Yesterday I took a nasty spill on the driveway. I don’t even know what I tripped on, but I went down hard. My knee and my hand are still seeping (the downside of taking a baby aspirin a day), and my whole body is sore. I feel like my arms were wrenched from their sockets and then shoved back in. I can’t raise my arms over my head, everything is out of whack. I told a friend that it felt like I may have dislodged a breast. “Can’t be,” she said. “Those things have got to be built to last.” She’s right, of course. But this is what you think of when you fall down hard on your newly reconstructed boobs.
It’s an adventure, that’s for sure.
I just finished reading Atul Gawande’s The Checklist Manifesto. If you don’t know who he is, google him. He’s a doctor, author, and frequent contributor to The New Yorker magazine. I love his writing, and I loved this book, but it made me realize how incredibly lucky I am to have come out of my surgeries in one piece. Because, while doctors and nurses are exceptionally well-trained, things can go very wrong very quickly. Sometimes the only thing standing between you and death is the troubleshooting skills of your medical team. And for that, you better hope they have a checklist. A cognitive safety net. Because, like it or not, we’re only human. Memory and judgment are fallible.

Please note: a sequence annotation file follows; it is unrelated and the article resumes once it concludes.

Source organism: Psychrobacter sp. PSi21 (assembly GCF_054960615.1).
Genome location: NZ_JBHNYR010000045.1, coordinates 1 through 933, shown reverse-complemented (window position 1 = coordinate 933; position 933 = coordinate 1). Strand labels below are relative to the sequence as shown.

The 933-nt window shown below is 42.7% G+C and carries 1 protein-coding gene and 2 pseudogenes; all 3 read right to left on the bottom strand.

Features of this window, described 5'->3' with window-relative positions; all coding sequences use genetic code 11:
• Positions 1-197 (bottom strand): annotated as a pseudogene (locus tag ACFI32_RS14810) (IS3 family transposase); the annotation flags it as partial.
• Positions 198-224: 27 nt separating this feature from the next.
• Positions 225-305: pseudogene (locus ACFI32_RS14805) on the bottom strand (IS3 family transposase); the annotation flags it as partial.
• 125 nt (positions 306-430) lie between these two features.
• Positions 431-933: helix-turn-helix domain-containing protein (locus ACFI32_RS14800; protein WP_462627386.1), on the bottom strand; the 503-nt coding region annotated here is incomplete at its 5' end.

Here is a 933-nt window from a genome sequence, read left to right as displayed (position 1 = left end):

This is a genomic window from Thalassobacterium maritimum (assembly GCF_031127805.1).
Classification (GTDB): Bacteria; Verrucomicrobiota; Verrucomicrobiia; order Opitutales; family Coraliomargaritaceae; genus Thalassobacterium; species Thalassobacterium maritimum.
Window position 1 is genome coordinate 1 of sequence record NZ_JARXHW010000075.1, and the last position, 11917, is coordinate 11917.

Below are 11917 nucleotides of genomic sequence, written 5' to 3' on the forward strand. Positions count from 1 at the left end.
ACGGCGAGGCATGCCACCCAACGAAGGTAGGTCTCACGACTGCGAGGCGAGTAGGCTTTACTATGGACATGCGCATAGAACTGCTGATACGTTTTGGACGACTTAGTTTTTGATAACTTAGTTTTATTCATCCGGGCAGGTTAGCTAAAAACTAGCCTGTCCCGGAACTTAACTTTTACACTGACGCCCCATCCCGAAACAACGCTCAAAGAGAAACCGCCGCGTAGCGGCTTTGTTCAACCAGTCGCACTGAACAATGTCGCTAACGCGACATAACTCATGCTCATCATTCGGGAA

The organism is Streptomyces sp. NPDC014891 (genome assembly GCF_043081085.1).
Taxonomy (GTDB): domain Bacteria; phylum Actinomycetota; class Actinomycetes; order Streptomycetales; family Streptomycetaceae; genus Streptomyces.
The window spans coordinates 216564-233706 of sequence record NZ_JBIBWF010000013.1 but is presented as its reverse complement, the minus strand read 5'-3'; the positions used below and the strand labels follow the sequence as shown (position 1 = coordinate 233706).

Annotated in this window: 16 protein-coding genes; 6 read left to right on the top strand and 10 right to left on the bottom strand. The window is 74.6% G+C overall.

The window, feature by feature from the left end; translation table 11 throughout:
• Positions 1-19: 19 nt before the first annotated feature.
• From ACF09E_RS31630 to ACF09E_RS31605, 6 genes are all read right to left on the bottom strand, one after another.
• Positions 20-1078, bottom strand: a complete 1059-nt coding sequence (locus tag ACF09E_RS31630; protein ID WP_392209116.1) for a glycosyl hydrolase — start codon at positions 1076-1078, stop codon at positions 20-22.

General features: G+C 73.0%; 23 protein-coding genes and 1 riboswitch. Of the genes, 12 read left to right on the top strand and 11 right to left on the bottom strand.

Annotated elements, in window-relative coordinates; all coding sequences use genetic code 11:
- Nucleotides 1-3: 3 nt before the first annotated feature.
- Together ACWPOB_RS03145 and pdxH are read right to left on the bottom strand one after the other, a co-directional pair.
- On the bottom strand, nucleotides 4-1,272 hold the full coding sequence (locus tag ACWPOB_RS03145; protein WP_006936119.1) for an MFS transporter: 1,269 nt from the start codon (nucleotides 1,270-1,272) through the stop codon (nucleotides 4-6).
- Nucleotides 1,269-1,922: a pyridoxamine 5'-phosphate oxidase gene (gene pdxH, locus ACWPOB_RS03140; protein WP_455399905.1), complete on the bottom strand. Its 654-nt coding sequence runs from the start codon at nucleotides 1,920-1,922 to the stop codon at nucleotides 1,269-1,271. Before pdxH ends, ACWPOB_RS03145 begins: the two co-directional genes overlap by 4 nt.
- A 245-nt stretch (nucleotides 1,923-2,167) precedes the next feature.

I read Gawande’s book for a story I’m working on. I’ve been working almost nonstop since September, and it’s both a relief and a blessing. I love the things I’m writing about. The topics are never boring, and while it’s time consuming and research intensive, I love what I’m doing right now. I also adore my editor, she’s a writer’s dream. I know it won’t last. These things never do. It’s the nature of the freelance beast. But for now, it’s exactly what I need and what I want.
Which brings me to my final thought: This post-cancer life is such a strange balancing act. There are days when I feel almost normal, almost whole. And there are days when I can’t even look in the mirror, when the thought of seeing my physical scars, overwhelms me. There are days when I feel strong enough emotionally to tackle the on-going insurance and financial fallout, and days when all I can do is crawl back under the covers and sleep until my son gets home from school. Sometimes I can’t stop thinking about the possibility of rogue cancer cells multiplying and re-staking their claim inside my body, and sometimes I think I will most likely live forever.
But the truth is, it’s not that much different for any of us. Cancer or no cancer. Life is hard, sometimes harder than we can even imagine. The good, the bad, the scary. It’s all tangled up, isn’t it? And there’s nothing for us to do but keep moving — and hope we don’t break anything when we fall.